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[seen-yur, seyn-; French se-nyœr] /sinˈyɜr, seɪn-; French sɛˈnyœr/
noun, plural seigneurs
[seen-yurz, seyn-; French se-nyœr] /sinˈyɜrz, seɪn-; French sɛˈnyœr/ (Show IPA).
(sometimes initial capital letter)
a lord, especially a feudal lord.
(in French Canada) a holder of a seigneury.
Origin of seigneur
1585-95; < French < Vulgar Latin *senior lord. See senior
Related forms
[seen-yur-ee-uh l, seyn-] /sinˈyɜr i əl, seɪn-/ (Show IPA),
adjective Unabridged
Based on the Random House Dictionary, © Random House, Inc. 2018.
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Examples from the Web for seigneurial
Historical Examples
  • But we have much to examine ere we penetrate the seigneurial hall.

    Life on a Mediaeval Barony William Stearns Davis
  • Everything in your personality was grand, seigneurial, immense in scale.

    Musical Portraits Paul Rosenfeld
  • They lived in poor, mean cabins, far from the towns and under the protection of a seigneurial chteau or abbey.

  • Naturally its powers were greater or less according as the town was royal, seigneurial, or communal.

  • The diamonds prove worthless, but Cartier receives a title and retires to a seigneurial mansion at St. Malo.

  • But he still wished to retain his seigneurial domain of 400 arpents.

  • These irreconcilable spirits were mainly civil and military officers, seigneurial families, and émigrés of the first generation.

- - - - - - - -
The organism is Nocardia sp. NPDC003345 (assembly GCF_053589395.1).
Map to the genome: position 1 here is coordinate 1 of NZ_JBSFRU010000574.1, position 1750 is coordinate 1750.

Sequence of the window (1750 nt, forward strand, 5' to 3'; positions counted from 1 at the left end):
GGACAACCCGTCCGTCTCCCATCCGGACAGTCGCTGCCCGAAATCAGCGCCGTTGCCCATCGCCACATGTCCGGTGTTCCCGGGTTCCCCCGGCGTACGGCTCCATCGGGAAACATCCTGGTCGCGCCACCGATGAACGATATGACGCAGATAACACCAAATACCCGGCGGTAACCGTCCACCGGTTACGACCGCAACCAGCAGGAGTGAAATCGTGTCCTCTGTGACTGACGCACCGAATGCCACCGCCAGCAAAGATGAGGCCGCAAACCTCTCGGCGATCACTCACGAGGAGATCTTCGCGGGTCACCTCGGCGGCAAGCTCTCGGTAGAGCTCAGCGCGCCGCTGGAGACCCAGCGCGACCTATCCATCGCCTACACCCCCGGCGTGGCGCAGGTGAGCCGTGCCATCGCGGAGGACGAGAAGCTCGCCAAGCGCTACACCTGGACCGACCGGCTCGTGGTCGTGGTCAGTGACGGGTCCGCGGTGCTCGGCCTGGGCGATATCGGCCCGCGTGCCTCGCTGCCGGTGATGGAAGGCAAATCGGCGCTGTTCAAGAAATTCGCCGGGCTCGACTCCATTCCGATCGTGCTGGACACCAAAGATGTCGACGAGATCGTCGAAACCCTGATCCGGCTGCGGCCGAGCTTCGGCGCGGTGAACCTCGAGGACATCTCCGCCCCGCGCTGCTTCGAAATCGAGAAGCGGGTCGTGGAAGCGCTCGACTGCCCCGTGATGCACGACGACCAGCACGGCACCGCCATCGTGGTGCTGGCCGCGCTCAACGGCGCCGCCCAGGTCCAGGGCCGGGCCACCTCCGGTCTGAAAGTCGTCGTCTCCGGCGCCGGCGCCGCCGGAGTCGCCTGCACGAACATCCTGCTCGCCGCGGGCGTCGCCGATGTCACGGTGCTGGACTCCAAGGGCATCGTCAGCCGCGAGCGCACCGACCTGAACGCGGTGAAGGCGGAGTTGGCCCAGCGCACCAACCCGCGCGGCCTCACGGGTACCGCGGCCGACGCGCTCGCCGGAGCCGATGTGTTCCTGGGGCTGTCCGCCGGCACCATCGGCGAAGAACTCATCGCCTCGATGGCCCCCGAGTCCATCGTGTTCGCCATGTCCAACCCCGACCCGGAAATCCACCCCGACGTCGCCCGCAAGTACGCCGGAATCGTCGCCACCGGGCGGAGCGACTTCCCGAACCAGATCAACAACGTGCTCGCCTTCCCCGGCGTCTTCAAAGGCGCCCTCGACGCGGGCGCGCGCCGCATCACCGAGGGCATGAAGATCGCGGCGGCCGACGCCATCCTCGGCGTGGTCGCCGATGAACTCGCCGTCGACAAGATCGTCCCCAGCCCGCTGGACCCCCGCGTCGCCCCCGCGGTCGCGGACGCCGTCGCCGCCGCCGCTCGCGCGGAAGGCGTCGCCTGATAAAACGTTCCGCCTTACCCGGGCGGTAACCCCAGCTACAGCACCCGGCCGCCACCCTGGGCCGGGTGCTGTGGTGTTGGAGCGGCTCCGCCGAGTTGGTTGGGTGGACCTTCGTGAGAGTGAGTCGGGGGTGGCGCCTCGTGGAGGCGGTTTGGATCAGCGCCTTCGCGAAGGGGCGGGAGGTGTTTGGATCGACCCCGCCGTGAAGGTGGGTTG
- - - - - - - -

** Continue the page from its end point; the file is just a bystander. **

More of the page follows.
Old Quebec

    Sir Gilbert Parker and Claude Glennon Bryan
  • At Montreal, the assumption of the seigneurial duties and privileges was not without difficulty.

  • seigneurial rights were being abolished, or rather surrendered, at the very time that this transaction was under consideration.

    East of Paris Matilda Betham-Edwards
  • At the entrance of the old bourg is a great gateway which originally led to the seigneurial enclosure.

British Dictionary definitions for seigneurial


/sɛˈnjɜː; French sɛɲœr/
a feudal lord, esp in France
(in French Canada, until 1854) the landlord of an estate that was subdivided among peasants who held their plots by a form of feudal tenure
Derived Forms
seigneurial, adjective
Word Origin
C16: from Old French, from Vulgar Latin senior, from Latin: an elderly man; see senior
Collins English Dictionary - Complete & Unabridged 2012 Digital Edition
© William Collins Sons & Co. Ltd. 1979, 1986 © HarperCollins
Publishers 1998, 2000, 2003, 2005, 2006, 2007, 2009, 2012
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Word Origin and History for seigneurial



"feudal landowner in France," 1590s, from Middle French seigneur, from Old French seignor (see seignior). Related: Seigneuress.

Online Etymology Dictionary, © 2010 Douglas Harper
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